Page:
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Open Access
Article
Publication date: 30 August 2021

Lukas Zenk, Dirk J. Primus and Stephan Sonnenburg

Do LEGO® SERIOUS PLAY® (LSP) workshops result in improved experience of flow components as well as higher levels of creative output than traditional meetings (MEET)? This research…

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Abstract

Purpose

Do LEGO® SERIOUS PLAY® (LSP) workshops result in improved experience of flow components as well as higher levels of creative output than traditional meetings (MEET)? This research studies the extent to which LSP, as a specialized material-mediated and process-oriented cocreative workshop setting, differs from MEET, a traditional workshop setting. Hypotheses for differences in individual flow components (autotelic behavior, happiness, balance), group flow components (equal participation, continuous communication) and creative output were developed and tested in a quasi-experimental comparison between LSP and MEET.

Design/methodology/approach

The study was conducted with 39 practitioners in six teams from various industries. In total, 164 observations were collected during two workshops using the Experience Sampling Method. The creative output was assessed by peer evaluations of all participants, followed by structural analysis and quantitative group comparisons.

Findings

The results show that two components of individual flow experience (autotelic behavior, happiness) were significantly higher in LSP, and one of the components of group flow experience (continuous communication) was, as expected, significantly lower. Regarding creative output, the LSP teams outperformed the MEET teams. The study suggests that a process-oriented setting that includes time for individuals to independently explore their ideas using a different kind of material in the presence of other participants has a significant influence on the team result.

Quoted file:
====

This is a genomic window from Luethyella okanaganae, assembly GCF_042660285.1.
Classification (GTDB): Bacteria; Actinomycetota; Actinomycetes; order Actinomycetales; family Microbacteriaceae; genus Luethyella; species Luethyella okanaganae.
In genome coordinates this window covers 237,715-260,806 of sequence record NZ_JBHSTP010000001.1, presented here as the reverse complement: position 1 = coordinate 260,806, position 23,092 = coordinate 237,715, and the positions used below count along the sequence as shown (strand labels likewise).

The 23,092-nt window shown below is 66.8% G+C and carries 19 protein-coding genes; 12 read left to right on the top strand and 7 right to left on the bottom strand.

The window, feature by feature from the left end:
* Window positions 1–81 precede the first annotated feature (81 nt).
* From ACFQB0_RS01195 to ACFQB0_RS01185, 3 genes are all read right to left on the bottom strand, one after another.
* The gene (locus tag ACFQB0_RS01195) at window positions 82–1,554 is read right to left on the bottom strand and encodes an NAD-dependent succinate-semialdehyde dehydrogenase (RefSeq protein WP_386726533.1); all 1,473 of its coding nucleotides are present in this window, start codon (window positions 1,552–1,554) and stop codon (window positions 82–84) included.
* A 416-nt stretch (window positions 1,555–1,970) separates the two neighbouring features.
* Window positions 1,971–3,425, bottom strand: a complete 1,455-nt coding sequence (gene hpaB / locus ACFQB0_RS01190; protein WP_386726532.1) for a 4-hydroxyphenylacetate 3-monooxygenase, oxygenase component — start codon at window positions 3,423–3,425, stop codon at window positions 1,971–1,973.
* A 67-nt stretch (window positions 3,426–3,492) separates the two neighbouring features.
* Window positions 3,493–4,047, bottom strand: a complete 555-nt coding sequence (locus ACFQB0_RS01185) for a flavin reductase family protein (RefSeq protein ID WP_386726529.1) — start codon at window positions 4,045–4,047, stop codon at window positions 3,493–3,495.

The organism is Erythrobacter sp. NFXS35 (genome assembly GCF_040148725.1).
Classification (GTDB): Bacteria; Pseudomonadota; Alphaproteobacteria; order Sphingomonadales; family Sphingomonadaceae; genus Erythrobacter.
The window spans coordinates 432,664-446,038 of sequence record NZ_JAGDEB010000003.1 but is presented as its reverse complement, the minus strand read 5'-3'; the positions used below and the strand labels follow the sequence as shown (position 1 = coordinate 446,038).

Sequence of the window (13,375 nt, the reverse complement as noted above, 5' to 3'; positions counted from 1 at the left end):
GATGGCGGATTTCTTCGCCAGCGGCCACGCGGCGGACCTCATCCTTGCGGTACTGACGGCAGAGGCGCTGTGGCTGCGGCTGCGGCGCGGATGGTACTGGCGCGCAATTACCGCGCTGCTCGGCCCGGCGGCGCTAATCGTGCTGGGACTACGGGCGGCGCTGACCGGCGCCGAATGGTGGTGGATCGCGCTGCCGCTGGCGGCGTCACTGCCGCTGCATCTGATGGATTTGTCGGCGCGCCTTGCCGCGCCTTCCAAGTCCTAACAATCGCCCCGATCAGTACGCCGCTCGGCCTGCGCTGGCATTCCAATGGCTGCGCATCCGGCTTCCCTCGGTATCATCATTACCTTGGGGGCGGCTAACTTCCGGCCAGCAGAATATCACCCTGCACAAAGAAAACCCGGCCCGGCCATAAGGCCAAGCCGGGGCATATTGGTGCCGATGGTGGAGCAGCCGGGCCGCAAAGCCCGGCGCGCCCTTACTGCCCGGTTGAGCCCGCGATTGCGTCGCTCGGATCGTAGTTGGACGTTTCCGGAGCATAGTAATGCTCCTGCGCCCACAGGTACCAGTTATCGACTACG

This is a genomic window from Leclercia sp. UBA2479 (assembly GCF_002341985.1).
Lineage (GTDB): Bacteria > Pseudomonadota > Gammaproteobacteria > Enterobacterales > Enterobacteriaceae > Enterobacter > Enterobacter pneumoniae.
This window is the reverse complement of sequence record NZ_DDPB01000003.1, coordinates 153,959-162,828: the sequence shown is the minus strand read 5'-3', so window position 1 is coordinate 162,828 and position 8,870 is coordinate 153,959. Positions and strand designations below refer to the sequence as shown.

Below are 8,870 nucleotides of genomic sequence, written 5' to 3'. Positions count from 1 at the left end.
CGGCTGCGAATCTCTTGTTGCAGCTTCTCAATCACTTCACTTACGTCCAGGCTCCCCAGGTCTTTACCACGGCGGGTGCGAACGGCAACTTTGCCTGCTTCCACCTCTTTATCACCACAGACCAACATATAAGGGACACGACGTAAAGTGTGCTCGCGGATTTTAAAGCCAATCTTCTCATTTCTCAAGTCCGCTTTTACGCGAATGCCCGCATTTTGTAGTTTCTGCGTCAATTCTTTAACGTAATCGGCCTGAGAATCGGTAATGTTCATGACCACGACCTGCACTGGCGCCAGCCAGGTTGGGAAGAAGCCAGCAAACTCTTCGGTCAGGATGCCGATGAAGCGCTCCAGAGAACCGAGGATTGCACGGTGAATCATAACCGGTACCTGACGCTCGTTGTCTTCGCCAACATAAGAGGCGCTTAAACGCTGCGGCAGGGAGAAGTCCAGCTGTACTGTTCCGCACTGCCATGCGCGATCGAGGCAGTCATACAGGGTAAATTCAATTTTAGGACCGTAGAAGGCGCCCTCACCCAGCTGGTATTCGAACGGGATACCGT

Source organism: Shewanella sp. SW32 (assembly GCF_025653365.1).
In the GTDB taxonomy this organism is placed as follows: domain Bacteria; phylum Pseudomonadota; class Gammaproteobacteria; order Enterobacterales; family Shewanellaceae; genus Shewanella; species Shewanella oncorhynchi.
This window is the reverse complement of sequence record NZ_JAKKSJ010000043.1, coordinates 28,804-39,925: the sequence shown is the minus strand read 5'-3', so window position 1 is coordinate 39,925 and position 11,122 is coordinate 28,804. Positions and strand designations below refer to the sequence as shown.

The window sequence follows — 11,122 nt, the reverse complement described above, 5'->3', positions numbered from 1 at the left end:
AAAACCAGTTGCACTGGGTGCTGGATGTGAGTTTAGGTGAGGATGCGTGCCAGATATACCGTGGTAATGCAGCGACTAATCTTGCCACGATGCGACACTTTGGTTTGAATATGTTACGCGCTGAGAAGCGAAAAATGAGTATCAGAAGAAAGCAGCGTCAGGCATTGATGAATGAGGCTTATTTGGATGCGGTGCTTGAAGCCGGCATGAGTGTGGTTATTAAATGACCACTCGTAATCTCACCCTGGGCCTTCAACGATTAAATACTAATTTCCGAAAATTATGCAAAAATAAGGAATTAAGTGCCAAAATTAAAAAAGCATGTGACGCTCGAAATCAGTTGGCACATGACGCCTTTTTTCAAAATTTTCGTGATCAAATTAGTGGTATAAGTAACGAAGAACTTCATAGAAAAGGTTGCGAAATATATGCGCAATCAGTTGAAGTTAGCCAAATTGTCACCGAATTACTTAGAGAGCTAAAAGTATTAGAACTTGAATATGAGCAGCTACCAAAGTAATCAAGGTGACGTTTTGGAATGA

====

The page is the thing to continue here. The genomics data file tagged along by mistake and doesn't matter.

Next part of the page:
Practical implications

LSP can improve the components of participants' flow experience to have an impact on the creative output of teams. In cocreative settings like LSP, teams benefit from a combination of alone time and high-quality collaborative activities using boundary objects and a clear process to share their ideas.

Originality/value

This is the first quasi-experimental study with management practitioners as participants to compare LSP with a traditional and widespread workshop approach in the context of flow experience and creative output.

Details

European Journal of Innovation Management, vol. 25 no. 6
Type: Research Article
ISSN: 1460-1060

Keywords

Article
Publication date: 10 May 2013

Laura Baker and Stephan Sonnenburg

The purpose of the paper is multifold. First, an understanding for creativity in an organizational setting is elaborated. Second, the emergence of creativity as a universal…

Abstract

Purpose